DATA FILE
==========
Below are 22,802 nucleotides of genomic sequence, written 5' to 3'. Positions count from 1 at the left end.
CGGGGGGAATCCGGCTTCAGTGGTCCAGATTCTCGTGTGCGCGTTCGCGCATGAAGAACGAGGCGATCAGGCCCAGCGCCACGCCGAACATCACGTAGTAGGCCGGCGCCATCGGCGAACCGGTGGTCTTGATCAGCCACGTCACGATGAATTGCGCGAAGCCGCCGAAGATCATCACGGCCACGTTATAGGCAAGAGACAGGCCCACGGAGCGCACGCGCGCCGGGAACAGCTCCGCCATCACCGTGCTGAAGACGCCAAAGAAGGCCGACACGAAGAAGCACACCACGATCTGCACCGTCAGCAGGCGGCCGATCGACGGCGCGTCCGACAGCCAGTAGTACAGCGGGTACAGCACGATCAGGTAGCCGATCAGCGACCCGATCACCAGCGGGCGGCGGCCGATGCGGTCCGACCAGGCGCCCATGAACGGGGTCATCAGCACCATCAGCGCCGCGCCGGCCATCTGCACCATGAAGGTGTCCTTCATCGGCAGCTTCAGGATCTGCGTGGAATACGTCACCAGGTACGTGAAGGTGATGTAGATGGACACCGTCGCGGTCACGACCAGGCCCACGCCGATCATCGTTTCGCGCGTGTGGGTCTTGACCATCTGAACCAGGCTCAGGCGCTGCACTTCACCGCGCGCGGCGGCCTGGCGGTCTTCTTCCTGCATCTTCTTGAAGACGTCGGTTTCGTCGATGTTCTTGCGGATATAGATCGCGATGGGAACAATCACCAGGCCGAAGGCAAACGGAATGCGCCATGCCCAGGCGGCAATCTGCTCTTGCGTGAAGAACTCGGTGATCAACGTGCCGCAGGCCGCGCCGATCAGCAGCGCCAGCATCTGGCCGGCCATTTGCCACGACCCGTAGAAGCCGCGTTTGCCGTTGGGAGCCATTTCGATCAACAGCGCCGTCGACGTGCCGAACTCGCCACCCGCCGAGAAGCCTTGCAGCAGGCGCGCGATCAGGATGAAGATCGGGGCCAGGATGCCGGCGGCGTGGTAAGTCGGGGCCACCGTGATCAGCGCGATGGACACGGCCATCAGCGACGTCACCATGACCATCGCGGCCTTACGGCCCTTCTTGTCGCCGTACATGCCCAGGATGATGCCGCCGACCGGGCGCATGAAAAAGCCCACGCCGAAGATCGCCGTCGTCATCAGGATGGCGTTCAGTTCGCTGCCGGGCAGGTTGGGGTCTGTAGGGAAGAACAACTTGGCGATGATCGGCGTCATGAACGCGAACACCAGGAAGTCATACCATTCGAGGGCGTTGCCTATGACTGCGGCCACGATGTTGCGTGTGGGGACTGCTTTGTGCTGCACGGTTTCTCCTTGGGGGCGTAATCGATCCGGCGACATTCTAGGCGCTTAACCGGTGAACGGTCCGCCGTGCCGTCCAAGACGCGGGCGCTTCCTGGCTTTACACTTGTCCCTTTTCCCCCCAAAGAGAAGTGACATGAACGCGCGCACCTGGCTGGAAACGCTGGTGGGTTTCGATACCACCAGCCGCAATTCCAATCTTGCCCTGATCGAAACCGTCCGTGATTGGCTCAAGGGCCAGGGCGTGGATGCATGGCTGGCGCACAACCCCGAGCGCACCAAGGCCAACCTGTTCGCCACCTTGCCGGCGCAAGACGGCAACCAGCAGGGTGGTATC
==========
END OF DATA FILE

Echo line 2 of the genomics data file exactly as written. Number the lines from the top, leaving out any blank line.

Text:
CGGGGGGAATCCGGCTTCAGTGGTCCAGATTCTCGTGTGCGCGTTCGCGCATGAAGAACGAGGCGATCAGGCCCAGCGCCACGCCGAACATCACGTAGTAGGCCGGCGCCATCGGCGAACCGGTGGTCTTGATCAGCCACGTCACGATGAATTGCGCGAAGCCGCCGAAGATCATCACGGCCACGTTATAGGCAAGAGACAGGCCCACGGAGCGCACGCGCGCCGGGAACAGCTCCGCCATCACCGTGCTGAAGACGCCAAAGAAGGCCGACACGAAGAAGCACACCACGATCTGCACCGTCAGCAGGCGGCCGATCGACGGCGCGTCCGACAGCCAGTAGTACAGCGGGTACAGCACGATCAGGTAGCCGATCAGCGACCCGATCACCAGCGGGCGGCGGCCGATGCGGTCCGACCAGGCGCCCATGAACGGGGTCATCAGCACCATCAGCGCCGCGCCGGCCATCTGCACCATGAAGGTGTCCTTCATCGGCAGCTTCAGGATCTGCGTGGAATACGTCACCAGGTACGTGAAGGTGATGTAGATGGACACCGTCGCGGTCACGACCAGGCCCACGCCGATCATCGTTTCGCGCGTGTGGGTCTTGACCATCTGAACCAGGCTCAGGCGCTGCACTTCACCGCGCGCGGCGGCCTGGCGGTCTTCTTCCTGCATCTTCTTGAAGACGTCGGTTTCGTCGATGTTCTTGCGGATATAGATCGCGATGGGAACAATCACCAGGCCGAAGGCAAACGGAATGCGCCATGCCCAGGCGGCAATCTGCTCTTGCGTGAAGAACTCGGTGATCAACGTGCCGCAGGCCGCGCCGATCAGCAGCGCCAGCATCTGGCCGGCCATTTGCCACGACCCGTAGAAGCCGCGTTTGCCGTTGGGAGCCATTTCGATCAACAGCGCCGTCGACGTGCCGAACTCGCCACCCGCCGAGAAGCCTTGCAGCAGGCGCGCGATCAGGATGAAGATCGGGGCCAGGATGCCGGCGGCGTGGTAAGTCGGGGCCACCGTGATCAGCGCGATGGACACGGCCATCAGCGACGTCACCATGACCATCGCGGCCTTACGGCCCTTCTTGTCGCCGTACATGCCCAGGATGATGCCGCCGACCGGGCGCATGAAAAAGCCCACGCCGAAGATCGCCGTCGTCATCAGGATGGCGTTCAGTTCGCTGCCGGGCAGGTTGGGGTCTGTAGGGAAGAACAACTTGGCGATGATCGGCGTCATGAACGCGAACACCAGGAAGTCATACCATTCGAGGGCGTTGCCTATGACTGCGGCCACGATGTTGCGTGTGGGGACTGCTTTGTGCTGCACGGTTTCTCCTTGGGGGCGTAATCGATCCGGCGACATTCTAGGCGCTTAACCGGTGAACGGTCCGCCGTGCCGTCCAAGACGCGGGCGCTTCCTGGCTTTACACTTGTCCCTTTTCCCCCCAAAGAGAAGTGACATGAACGCGCGCACCTGGCTGGAAACGCTGGTGGGTTTCGATACCACCAGCCGCAATTCCAATCTTGCCCTGATCGAAACCGTCCGTGATTGGCTCAAGGGCCAGGGCGTGGATGCATGGCTGGCGCACAACCCCGAGCGCACCAAGGCCAACCTGTTCGCCACCTTGCCGGCGCAAGACGGCAACCAGCAGGGTGGTATC